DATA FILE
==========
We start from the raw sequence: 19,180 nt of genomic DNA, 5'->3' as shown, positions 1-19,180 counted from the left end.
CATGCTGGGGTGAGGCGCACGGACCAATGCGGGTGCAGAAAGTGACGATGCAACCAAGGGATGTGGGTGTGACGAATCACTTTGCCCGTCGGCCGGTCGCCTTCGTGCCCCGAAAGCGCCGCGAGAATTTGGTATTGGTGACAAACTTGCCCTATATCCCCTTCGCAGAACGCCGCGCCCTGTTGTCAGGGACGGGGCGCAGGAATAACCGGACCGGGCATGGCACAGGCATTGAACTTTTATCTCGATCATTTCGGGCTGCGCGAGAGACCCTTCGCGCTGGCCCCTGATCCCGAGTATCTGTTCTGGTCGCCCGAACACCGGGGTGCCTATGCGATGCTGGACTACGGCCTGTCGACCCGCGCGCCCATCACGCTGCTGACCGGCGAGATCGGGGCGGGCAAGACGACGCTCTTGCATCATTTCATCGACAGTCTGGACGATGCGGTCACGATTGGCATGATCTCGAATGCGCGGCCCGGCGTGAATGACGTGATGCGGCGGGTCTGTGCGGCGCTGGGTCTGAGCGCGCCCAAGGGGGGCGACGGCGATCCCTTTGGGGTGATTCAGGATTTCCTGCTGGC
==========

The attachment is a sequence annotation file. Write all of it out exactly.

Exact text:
We start from the raw sequence: 19,180 nt of genomic DNA, 5'->3' as shown, positions 1-19,180 counted from the left end.
CATGCTGGGGTGAGGCGCACGGACCAATGCGGGTGCAGAAAGTGACGATGCAACCAAGGGATGTGGGTGTGACGAATCACTTTGCCCGTCGGCCGGTCGCCTTCGTGCCCCGAAAGCGCCGCGAGAATTTGGTATTGGTGACAAACTTGCCCTATATCCCCTTCGCAGAACGCCGCGCCCTGTTGTCAGGGACGGGGCGCAGGAATAACCGGACCGGGCATGGCACAGGCATTGAACTTTTATCTCGATCATTTCGGGCTGCGCGAGAGACCCTTCGCGCTGGCCCCTGATCCCGAGTATCTGTTCTGGTCGCCCGAACACCGGGGTGCCTATGCGATGCTGGACTACGGCCTGTCGACCCGCGCGCCCATCACGCTGCTGACCGGCGAGATCGGGGCGGGCAAGACGACGCTCTTGCATCATTTCATCGACAGTCTGGACGATGCGGTCACGATTGGCATGATCTCGAATGCGCGGCCCGGCGTGAATGACGTGATGCGGCGGGTCTGTGCGGCGCTGGGTCTGAGCGCGCCCAAGGGGGGCGACGGCGATCCCTTTGGGGTGATTCAGGATTTCCTGCTGGC